Today marks two whole months of being a 30 year old. And I’m proud of myself.
I’m a bit proud because I think I’ve managed to get away with not letting on how much I hate it. But I’m mainly proud because I have successfully graduated from the School of Grief, coming to terms with the 5 stages, following the tragic loss of my twenties.
(I knew that my AS Level in Psychology would come in handy one day…)
Stage 1- Denial
I went through a brief phase of just trying to change my age (like really old people do), and thought I might stick at 28 for… well, forever actually. But it turns out when you have a big birthday, everyone knows how old you are.
Even my 5 year old clearly understands my torment and sadistically won’t let me lie about it. In fact, he felt the need to tell our next door neighbour, “Mummy is so old I have to look after her now”.
Stage 2- Anger
There’s a chance I may have a total intolerance to mild irritation. I appear to have turned into my 90 year old Grandpa when he flies off the handle for a few Battenberg crumbs on the rug.
Young people irritate me. (By the way, I would define young people as anyone below 25… No, 23.) The ridiculous clothes, the inability to do anything without having your face in your brand new iPhone that I can’t afford, the unbearable negative attitude despite the fact you have no humans reliant on you and no real responsibilities, and the incessant and totally pointless use of the word ‘literally’.
NB. Other things that anger me for no real reason: Sandi Toksvig, the unnecessary use of garlic, and my Husband.
Stage 3- Bargaining
Some aspects of turning 30 are, I suppose, not all bad. There are some things I am happy to see the back of. I will not miss sudden and unexpected breakouts of acne. However, I understand this life-changing prize must come at a price. And that price is approximately a million pounds for anti-wrinkle products, because that’s what a fear of the ageing process forces you to do when you’re 30.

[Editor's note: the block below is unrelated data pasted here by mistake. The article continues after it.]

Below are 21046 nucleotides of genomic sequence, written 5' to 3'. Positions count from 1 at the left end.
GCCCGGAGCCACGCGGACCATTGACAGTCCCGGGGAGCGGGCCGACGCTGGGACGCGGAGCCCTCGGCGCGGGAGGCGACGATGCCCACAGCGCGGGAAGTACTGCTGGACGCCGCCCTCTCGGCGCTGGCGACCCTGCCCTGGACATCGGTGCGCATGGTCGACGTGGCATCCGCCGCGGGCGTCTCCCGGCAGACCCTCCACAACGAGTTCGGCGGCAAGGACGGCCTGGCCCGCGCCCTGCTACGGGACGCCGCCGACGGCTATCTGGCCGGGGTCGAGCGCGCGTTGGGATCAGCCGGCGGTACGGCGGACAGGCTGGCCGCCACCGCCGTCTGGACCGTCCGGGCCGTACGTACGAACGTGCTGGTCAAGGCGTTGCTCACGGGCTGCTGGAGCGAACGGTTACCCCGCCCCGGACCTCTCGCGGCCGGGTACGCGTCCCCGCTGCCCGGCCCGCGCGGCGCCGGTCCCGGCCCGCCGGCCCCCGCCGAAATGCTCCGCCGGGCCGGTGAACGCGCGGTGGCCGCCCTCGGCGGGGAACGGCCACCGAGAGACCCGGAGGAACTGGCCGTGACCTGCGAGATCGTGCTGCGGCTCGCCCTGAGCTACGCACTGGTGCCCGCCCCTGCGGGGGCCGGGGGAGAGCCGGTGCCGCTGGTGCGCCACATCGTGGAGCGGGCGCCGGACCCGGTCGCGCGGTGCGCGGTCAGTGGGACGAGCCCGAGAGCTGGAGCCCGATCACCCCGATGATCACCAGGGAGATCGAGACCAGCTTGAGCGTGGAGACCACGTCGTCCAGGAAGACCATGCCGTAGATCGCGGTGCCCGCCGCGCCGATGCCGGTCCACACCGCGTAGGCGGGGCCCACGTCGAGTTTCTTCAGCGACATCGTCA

Another significant compromise involves a change in your taste in TV shows (which your entire life revolves around). Gone are the days that I binge watch cool Netflix dramas and illegally download the newest Hollywood Blockbusters. These days I live for The Great British Bake Off and Emmerdale… and apparently, I also use phrases like, ‘gone are the days’.
I vividly remember spending my not-so rebellious youth taking the piss out of my Mum for her shocking taste in TV viewing, and now I find myself too watching Eggheads and shamefully, enjoying it.
Stage 4- Depression
As well as actually being old, I genuinely feel it. I have that female anxiety where my Body Clock is now very much a thing, rather than just something I’m aware of through reading mindless moaning on Mumsnet. I feel forced into making decisions I’ve been putting off for 5 years, just because I’ve had a birthday. And it’s a bit of a lose-lose situation. Do I do what I feel totally unprepared for… emotionally, physically and financially, because it might be my last chance? Or quit forever? Or risk being a Geriatric Mum?!
Stage 5- Acceptance
Over the last few years, I’ve seen nearly all my friends turn 30. And I know that the ones who were really bothered by it were those who felt they hadn’t achieved what they wanted to.
When I think back to what 18 year old me wanted when I was 30… I wanted to be married, have a great job I enjoy, have children and a loving family unit, have a lovely house, wonderful friends, and generally be happy in life.
What more could I want? I have everything I could possibly need. A few wrinkles and Sandi Toksvig is a small price to pay for what I have.